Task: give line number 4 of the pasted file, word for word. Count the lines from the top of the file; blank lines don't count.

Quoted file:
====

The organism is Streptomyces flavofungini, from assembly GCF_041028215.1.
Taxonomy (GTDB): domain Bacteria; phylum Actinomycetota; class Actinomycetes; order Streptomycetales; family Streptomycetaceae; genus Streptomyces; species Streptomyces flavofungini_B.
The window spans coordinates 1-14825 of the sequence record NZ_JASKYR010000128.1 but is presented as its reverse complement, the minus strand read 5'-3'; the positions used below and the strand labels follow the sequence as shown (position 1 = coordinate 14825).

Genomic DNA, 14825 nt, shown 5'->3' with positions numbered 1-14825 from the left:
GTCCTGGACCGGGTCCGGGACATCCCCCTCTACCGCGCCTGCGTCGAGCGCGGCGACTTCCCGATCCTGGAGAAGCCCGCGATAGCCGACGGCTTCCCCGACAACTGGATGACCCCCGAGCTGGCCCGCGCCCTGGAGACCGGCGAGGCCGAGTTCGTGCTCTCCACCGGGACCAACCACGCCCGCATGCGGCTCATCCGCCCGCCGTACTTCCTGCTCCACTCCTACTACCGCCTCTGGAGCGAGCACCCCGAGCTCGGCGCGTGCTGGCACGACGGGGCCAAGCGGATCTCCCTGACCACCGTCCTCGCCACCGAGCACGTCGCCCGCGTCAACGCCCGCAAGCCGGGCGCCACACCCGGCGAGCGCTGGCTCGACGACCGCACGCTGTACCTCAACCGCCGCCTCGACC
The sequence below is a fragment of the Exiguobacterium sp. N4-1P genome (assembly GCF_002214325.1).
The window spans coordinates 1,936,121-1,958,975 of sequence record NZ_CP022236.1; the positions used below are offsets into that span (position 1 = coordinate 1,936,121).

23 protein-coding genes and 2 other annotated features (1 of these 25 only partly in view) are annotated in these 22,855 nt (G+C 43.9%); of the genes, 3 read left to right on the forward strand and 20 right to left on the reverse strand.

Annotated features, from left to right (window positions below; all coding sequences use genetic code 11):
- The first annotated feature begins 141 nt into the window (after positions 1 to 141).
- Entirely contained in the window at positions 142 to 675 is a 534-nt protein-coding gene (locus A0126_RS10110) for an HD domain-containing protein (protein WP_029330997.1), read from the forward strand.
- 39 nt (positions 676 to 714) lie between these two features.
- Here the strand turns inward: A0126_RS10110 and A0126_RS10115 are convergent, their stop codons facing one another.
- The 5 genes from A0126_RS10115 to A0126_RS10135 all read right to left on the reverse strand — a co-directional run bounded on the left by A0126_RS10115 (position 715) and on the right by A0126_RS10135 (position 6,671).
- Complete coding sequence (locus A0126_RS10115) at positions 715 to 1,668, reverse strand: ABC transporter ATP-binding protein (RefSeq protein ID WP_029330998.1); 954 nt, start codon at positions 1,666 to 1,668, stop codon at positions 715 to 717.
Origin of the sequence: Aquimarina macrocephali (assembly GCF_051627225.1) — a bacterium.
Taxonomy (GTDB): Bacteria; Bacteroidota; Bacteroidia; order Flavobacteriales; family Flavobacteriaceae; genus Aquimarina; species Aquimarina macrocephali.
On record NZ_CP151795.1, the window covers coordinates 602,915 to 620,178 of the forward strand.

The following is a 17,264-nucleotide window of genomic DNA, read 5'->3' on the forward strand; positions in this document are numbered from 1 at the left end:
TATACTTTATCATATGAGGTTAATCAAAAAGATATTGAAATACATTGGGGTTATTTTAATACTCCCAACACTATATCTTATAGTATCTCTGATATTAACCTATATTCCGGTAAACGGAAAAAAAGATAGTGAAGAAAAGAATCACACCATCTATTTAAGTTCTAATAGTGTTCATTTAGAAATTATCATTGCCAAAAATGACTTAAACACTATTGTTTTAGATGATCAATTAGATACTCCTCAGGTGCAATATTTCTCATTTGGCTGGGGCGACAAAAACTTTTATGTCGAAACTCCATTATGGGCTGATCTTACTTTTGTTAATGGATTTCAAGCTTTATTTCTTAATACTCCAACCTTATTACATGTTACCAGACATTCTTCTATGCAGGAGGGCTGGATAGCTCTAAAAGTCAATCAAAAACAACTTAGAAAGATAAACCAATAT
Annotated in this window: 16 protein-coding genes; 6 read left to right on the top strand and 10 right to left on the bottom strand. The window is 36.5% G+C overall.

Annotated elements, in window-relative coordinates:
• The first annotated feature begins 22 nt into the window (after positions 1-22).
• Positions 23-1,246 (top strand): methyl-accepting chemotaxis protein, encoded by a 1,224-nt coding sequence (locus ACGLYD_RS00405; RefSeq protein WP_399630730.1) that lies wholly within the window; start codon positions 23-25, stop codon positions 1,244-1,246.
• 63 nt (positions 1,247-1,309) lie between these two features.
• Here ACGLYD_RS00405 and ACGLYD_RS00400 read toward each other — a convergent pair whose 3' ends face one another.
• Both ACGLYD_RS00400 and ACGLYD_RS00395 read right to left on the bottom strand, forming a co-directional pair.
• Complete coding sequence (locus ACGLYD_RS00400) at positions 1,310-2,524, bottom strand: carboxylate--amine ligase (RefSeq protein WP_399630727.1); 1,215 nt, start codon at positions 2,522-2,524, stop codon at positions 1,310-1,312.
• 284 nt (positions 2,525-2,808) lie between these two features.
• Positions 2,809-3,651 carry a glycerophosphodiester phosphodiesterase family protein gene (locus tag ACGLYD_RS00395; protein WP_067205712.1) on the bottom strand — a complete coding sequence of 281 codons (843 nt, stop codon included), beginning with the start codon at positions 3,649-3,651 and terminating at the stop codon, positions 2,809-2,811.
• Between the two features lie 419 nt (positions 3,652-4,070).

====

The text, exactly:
Genomic DNA, 14825 nt, shown 5'->3' with positions numbered 1-14825 from the left: